Stocks Fall on Trouble in Spain

U.S. stocks fell on Friday  as investors fretted troubles in Spain, where banks are under severe financial strain and government bond yields shot higher. The Dow Jones Industrial Average fell 74.92 points, or 0.60%, to 12,454.83, leaving it 0.7% higher for the week. The S&P 500 lost 2.86 points, or 0.22%, to 1,317.82, giving it a 1.7% rise from the week-ago close. The Nasdaq Composite shed 1.85 point, or 0.07%, to 2,837.53.

Spain’s government is ready to inject 19 billion euros into ailing lender Bankia, the bank said Friday, in what would be the largest bank bailout in the nation’s history. The board of the troubled Spanish bank said in a statement that it was seeking government help as part of a recapitalization plan. The €19 billion figure ($23.8 billion) already has been approved by the government.

The European Union filed a suit against Argentina’s import restrictions with the World Trade Organization (WTO) on Friday, intensifying the disputes between the South American nation and its trading partners.

Consumer sentiment rose to its highest level in more than four years in May as Americans stayed optimistic about the job market, while higher income households expected to see bigger wage increases, a survey released on Friday showed. The Thomson Reuters/University of Michigan’s final reading on the overall index on consumer sentiment rose to 79.3 from 76.4 in April, topping forecasts for 77.8 and an initial May reading of the same.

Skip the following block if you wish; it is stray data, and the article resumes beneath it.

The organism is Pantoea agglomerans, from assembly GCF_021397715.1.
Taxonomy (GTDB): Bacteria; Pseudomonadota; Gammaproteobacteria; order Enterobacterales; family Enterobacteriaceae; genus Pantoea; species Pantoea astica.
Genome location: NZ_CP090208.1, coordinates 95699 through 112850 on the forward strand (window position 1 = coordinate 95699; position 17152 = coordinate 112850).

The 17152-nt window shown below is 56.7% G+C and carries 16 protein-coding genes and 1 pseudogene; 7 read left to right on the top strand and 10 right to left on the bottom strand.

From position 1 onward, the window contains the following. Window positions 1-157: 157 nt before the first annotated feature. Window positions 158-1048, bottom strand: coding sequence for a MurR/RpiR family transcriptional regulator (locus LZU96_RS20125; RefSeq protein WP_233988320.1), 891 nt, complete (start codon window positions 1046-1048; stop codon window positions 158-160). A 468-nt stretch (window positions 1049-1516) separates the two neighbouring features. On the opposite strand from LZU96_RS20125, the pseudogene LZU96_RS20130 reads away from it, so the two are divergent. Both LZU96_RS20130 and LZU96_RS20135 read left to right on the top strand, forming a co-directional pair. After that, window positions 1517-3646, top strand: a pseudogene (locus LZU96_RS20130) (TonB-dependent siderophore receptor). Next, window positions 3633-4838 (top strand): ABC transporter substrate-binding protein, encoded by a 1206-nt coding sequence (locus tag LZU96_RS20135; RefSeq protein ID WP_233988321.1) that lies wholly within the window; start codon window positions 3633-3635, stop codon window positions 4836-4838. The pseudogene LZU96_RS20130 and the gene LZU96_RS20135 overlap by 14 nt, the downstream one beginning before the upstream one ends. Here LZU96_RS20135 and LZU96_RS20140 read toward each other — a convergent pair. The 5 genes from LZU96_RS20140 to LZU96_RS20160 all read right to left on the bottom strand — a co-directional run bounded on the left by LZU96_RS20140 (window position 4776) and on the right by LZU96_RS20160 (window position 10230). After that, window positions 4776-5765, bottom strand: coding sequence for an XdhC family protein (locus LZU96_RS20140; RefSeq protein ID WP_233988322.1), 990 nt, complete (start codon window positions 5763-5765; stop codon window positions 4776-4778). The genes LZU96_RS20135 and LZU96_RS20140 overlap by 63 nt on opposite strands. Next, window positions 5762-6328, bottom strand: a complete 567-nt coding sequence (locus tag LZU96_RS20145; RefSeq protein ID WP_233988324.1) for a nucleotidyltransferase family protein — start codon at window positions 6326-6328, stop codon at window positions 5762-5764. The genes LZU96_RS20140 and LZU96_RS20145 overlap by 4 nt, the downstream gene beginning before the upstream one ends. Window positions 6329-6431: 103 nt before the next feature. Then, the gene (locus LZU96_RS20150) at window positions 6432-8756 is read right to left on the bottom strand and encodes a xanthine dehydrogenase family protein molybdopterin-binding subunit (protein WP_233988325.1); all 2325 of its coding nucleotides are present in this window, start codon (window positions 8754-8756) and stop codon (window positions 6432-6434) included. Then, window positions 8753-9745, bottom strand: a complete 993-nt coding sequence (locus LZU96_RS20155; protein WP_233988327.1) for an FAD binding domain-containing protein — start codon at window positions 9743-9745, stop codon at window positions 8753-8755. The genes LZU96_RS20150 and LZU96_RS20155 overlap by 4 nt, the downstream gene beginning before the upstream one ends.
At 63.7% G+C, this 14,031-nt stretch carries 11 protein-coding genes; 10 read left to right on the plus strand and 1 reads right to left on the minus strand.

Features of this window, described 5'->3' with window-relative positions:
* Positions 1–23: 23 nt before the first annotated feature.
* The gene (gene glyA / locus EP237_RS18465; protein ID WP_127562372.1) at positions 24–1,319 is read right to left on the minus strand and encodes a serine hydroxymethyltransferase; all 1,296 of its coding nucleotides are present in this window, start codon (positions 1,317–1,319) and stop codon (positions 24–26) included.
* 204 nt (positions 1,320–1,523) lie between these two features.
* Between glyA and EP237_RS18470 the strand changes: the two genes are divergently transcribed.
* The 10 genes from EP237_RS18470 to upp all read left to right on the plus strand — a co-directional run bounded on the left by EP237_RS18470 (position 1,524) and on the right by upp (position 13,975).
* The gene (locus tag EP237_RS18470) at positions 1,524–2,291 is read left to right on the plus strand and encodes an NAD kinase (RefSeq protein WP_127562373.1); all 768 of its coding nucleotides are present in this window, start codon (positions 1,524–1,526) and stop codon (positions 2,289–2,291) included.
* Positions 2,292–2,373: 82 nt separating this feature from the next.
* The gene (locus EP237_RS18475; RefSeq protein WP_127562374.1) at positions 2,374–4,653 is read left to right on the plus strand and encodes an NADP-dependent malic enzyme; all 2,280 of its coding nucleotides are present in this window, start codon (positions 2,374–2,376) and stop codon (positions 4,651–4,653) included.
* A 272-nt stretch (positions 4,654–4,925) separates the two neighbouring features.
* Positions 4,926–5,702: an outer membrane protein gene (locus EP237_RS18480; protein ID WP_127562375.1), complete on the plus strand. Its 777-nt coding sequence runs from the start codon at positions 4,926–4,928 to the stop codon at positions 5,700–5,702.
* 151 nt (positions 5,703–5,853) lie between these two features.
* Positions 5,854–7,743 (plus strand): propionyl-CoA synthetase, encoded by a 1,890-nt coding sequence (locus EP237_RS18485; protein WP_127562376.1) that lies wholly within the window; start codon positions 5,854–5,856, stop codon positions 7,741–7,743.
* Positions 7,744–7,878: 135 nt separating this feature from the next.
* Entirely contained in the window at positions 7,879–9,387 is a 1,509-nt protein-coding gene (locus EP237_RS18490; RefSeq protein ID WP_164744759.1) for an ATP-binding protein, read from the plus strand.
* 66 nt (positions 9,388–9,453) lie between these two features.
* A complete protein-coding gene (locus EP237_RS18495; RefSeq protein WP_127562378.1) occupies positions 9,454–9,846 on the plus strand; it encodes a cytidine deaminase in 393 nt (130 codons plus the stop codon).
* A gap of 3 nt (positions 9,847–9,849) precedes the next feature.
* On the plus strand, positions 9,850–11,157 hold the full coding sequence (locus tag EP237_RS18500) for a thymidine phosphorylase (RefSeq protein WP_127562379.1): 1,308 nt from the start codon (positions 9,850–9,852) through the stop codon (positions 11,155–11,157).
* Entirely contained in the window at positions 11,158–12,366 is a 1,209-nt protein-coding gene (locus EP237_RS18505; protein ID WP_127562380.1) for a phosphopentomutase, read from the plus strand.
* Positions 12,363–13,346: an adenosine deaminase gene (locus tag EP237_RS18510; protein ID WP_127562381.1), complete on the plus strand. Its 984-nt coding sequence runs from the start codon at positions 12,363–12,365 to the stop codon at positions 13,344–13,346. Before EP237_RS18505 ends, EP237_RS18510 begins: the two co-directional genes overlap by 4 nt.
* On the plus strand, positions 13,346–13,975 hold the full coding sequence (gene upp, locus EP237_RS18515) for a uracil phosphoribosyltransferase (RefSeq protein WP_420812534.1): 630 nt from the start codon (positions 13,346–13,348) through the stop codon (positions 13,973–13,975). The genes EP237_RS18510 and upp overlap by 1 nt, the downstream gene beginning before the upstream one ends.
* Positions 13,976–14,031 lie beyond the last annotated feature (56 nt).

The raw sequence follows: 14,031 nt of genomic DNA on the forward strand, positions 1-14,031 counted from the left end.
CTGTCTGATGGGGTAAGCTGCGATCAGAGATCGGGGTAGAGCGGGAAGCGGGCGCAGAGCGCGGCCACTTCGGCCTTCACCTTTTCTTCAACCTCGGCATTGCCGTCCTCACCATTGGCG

JPMorgan Chase (NYSE:JPM) Chief Executive Jamie Dimon has been invited to testify before the Senate Banking Committee on June 7 to give lawmakers insight into the bank’s trading loss of at least $2 billion, Senator Tim Johnson said on Friday.

Activist investor Carl Icahn reported a 7.6 percent stake in oil and gas company Chesapeake Energy Corp (NYS:CHK – News), and asked for at least four members of its board to be replaced.

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